It Is Now Time To Discuss Jack Reacher Throwing A Grill At A Guy

Tom Ley: Ah good, you guys are here. It seems that our top-secret encrypted messaging system, in which I deposit $80,085 into your bank accounts every time I want to get together to discuss a television show, has worked perfectly once again. Would one of you care to explain which television show we are here to discuss today?

David Roth: It’s the biggest one available, by mass. And possibly by cultural impact as well. I honestly can’t tell how many people are watching Reacher on Amazon Prime, and I also can’t quite tell how they’re watching it—ironically, meta-ironically, in the same straight-faced and quietly berserk way that millions of Americans watch NCIS. But I believe it is a rich and important text. Or, at any rate, a physically enormous and sociopathic text.

Chris Thompson: You’d have to be pretty horrifyingly irony-poisoned to only ironically watch a show where a guy throws a charcoal grill into a villain’s car in order to bring it to a stop. Like, do you even have a soul?

DR: Well, I agree. I think Reacher is both totally fine and enjoyable as a junky action product and kind of delightful as a chunk of true tonal/cultural weirdness. It’s the campiest thing being made by any studio or network at this moment by a damn sight, for instance, and yet I feel like it would be decently enjoyable for a viewer who either didn’t pick up on any of that or just ignored it. There is no wrong way to appreciate a tremendous man firing a barbecue grill into a speeding car, is I guess my point.

TL: I’m glad that the barbecue grill has come up so early on in this chat, because I have had a few conversations with people over the last few weeks centered around the question that Roth raised, about whether I am watching this show earnestly, ironically, or meta-ironically. The only thing that pops into my head when that question comes up is a single, purifying sentence: “Reacher threw a grill at a guy.” It clangs around in my head like a prayer, and I think explains pretty neatly what the appeal of the show is. It’s fun to watch a show in which the protagonist, without the aid of any kind of Super Serum you’d find in a Marvel story, comes equipped with both the physical prowess and disposition necessary to throw a grill at a guy.

DR: They made a TV show about a guy whose creator describes him, in one of the dozens of books written about the character, as having “hands the size of dinner plates.” And they stayed true to that vision, and as close as the realities of actual human physical proportion allows to that observation vis-a-vis hand-size. 

Justin Ellis: He is thick, he is meaty, and he tears through bad guys as quickly as he goes through consignment store Carhartt apparel. Without having read the books, I’ll say there is great appeal in Reacher the television show because it hits so many of the notes of the cheap and rowdy action shows of the 1980s, where a hero rolls into town and just happens to solve mysteries and throw guys through a plate glass window, or a team of misfits decides to take down the mob through a series of violent shenanigans. The alchemy between cheapness and not having to use too much of your brain power hits a noncommittal sweet spot in TV, especially if you don’t want to get drawn into the world of cop procedurals. Instead, why not enjoy this terrifyingly violent show about faux-cops who “play outside the law.”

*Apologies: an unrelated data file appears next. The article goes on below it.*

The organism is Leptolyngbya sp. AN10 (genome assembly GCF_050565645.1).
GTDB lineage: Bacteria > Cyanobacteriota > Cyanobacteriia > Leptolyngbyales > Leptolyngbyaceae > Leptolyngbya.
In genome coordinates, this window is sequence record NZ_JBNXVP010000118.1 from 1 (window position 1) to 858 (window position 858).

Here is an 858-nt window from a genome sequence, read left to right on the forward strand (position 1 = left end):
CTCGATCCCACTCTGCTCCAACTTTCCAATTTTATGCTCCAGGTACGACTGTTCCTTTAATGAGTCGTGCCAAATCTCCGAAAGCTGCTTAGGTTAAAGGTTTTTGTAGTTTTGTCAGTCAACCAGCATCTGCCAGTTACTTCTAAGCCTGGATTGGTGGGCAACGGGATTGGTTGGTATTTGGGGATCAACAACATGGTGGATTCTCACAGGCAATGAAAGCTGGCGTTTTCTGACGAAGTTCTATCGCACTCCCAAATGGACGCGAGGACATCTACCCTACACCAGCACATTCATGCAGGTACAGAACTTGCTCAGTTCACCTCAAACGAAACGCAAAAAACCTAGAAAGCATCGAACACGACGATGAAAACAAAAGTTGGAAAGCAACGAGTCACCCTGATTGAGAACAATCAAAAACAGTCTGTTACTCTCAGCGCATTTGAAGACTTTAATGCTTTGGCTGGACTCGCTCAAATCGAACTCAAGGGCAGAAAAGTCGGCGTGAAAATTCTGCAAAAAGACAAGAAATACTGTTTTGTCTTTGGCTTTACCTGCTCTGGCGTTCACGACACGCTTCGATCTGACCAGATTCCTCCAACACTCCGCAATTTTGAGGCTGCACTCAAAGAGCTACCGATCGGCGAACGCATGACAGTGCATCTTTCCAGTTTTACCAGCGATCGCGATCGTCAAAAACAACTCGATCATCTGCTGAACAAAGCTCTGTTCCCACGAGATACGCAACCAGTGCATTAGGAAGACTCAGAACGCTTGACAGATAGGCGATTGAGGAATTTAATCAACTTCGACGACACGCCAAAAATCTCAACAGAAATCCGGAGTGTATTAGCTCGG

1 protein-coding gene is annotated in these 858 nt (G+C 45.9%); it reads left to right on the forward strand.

CT: Yes! It’s like if Jessica Fletcher put her brain inside of The Terminator. 

TL: We’re maybe getting ahead of ourselves a little bit, though, so I’ll briefly run through the plot of Reacher Season 2, which we all finished watching last night. Jack Reacher is a gigantic and possibly sociopathic ex-military investigator (is that a real job? I don’t know) who now spends his days wandering the country with no money or social ties, and always eventually finds himself reluctantly called upon to solve some crime or other, which he does by using Sherlock-style deduction techniques and also killing as many people as possible. In Season 2, he’s faced with trying to solve the murders of several of his former colleagues from the U.S. Army’s Special Investigations Unit (is that a real unit? I don’t know), and to do so he gathers the surviving members of his unit so that they can all go on a vengeful rampage against the people who killed their friends. Did I miss anything?

CT: Not really! Reacher is a gigantic, hyper-violent hobo brain-genius with a heart of gold, who lately moves as if his spine has been replaced with an umbrella rod and whose violence has moved from the necessary (choking a guy to death only after the guy tried to kill him) to the sadistic (coldly executing a guy who is lying disabled in a hospital bed). But he’s good! He’s the hero.

DR: So one thing that’s worth noting is that Reacher, as a person, Has A Code. He respects people that Have A Code as a general rule—there’s a great non sequitur in Season 2 of the show where he approves of firefighters, in general, as Having A Code—and he hates people that take advantage of other people. Enough that he does all the stuff Chris noted, and all kinds of other gnarly stuff. He kills a lot of people over the course of these two seasons of television, and will continue to do so over what I assume will be another 12 or 15 seasons, provided that poor Alan Ritchson, the big handsome dude who plays Reacher, can physically weather the demands of having to turn himself into a living Rob Liefeld drawing.

CT: Ritchson looks very extremely overinflated and broken down in Season 2. It’s a little alarming. Look at what steroids can do to a person.

DR: I give the guy credit for being open about it. He hit the gym and got really big for Season 1—he apparently gained 30 pounds in eight months—to the point where he kind of wrecked his shit. To be bigger and more, like, glazed and roasted poultry-ish in his presentation for the next season, and so took testosterone. He told Men’s Health about it in a matter-of-fact way, which is admirable primarily because every other Hollywood person who does this sort of thing to get huge and veinous for a part mostly talks about how they ate a lot of codfish.